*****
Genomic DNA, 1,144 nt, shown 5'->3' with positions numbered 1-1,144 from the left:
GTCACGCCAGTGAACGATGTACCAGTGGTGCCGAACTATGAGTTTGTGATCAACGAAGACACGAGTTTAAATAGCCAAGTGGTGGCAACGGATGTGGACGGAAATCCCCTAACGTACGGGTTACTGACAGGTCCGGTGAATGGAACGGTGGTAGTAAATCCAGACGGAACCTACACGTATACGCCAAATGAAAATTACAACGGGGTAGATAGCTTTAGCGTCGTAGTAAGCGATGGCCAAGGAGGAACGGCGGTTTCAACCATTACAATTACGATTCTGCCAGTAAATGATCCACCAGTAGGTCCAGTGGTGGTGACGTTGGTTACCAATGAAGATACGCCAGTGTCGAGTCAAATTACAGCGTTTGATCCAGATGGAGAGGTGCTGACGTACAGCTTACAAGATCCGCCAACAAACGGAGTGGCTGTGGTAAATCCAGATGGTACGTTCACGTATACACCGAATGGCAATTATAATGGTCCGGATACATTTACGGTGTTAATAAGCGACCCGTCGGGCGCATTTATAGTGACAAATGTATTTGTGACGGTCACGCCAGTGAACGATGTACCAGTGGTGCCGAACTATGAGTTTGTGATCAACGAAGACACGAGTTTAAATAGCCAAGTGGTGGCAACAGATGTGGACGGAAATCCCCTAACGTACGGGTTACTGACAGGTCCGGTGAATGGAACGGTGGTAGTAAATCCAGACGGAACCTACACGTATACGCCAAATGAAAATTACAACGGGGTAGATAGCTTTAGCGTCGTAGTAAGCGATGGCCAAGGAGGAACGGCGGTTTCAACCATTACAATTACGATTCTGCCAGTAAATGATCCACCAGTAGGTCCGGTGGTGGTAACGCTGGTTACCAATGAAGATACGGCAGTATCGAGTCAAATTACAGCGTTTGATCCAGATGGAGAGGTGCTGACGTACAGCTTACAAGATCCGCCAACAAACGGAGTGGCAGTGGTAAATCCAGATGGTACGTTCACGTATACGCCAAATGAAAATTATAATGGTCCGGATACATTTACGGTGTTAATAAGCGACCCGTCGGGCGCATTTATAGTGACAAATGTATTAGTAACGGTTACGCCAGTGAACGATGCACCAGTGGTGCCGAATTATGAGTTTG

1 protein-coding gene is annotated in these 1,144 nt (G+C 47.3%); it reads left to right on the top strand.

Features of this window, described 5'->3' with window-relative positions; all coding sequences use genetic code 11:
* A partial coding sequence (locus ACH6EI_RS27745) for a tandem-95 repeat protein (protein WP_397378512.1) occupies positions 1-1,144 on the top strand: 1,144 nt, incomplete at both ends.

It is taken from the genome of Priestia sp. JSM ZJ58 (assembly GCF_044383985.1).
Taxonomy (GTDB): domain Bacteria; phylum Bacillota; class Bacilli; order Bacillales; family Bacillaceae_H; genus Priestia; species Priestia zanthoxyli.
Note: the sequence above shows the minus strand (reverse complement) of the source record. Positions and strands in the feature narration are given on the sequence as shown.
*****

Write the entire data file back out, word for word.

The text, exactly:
Genomic DNA, 1,144 nt, shown 5'->3' with positions numbered 1-1,144 from the left:
GTCACGCCAGTGAACGATGTACCAGTGGTGCCGAACTATGAGTTTGTGATCAACGAAGACACGAGTTTAAATAGCCAAGTGGTGGCAACGGATGTGGACGGAAATCCCCTAACGTACGGGTTACTGACAGGTCCGGTGAATGGAACGGTGGTAGTAAATCCAGACGGAACCTACACGTATACGCCAAATGAAAATTACAACGGGGTAGATAGCTTTAGCGTCGTAGTAAGCGATGGCCAAGGAGGAACGGCGGTTTCAACCATTACAATTACGATTCTGCCAGTAAATGATCCACCAGTAGGTCCAGTGGTGGTGACGTTGGTTACCAATGAAGATACGCCAGTGTCGAGTCAAATTACAGCGTTTGATCCAGATGGAGAGGTGCTGACGTACAGCTTACAAGATCCGCCAACAAACGGAGTGGCTGTGGTAAATCCAGATGGTACGTTCACGTATACACCGAATGGCAATTATAATGGTCCGGATACATTTACGGTGTTAATAAGCGACCCGTCGGGCGCATTTATAGTGACAAATGTATTTGTGACGGTCACGCCAGTGAACGATGTACCAGTGGTGCCGAACTATGAGTTTGTGATCAACGAAGACACGAGTTTAAATAGCCAAGTGGTGGCAACAGATGTGGACGGAAATCCCCTAACGTACGGGTTACTGACAGGTCCGGTGAATGGAACGGTGGTAGTAAATCCAGACGGAACCTACACGTATACGCCAAATGAAAATTACAACGGGGTAGATAGCTTTAGCGTCGTAGTAAGCGATGGCCAAGGAGGAACGGCGGTTTCAACCATTACAATTACGATTCTGCCAGTAAATGATCCACCAGTAGGTCCGGTGGTGGTAACGCTGGTTACCAATGAAGATACGGCAGTATCGAGTCAAATTACAGCGTTTGATCCAGATGGAGAGGTGCTGACGTACAGCTTACAAGATCCGCCAACAAACGGAGTGGCAGTGGTAAATCCAGATGGTACGTTCACGTATACGCCAAATGAAAATTATAATGGTCCGGATACATTTACGGTGTTAATAAGCGACCCGTCGGGCGCATTTATAGTGACAAATGTATTAGTAACGGTTACGCCAGTGAACGATGCACCAGTGGTGCCGAATTATGAGTTTG

1 protein-coding gene is annotated in these 1,144 nt (G+C 47.3%); it reads left to right on the top strand.

Features of this window, described 5'->3' with window-relative positions; all coding sequences use genetic code 11:
* A partial coding sequence (locus ACH6EI_RS27745) for a tandem-95 repeat protein (protein WP_397378512.1) occupies positions 1-1,144 on the top strand: 1,144 nt, incomplete at both ends.

It is taken from the genome of Priestia sp. JSM ZJ58 (assembly GCF_044383985.1).
Taxonomy (GTDB): domain Bacteria; phylum Bacillota; class Bacilli; order Bacillales; family Bacillaceae_H; genus Priestia; species Priestia zanthoxyli.
Note: the sequence above shows the minus strand (reverse complement) of the source record. Positions and strands in the feature narration are given on the sequence as shown.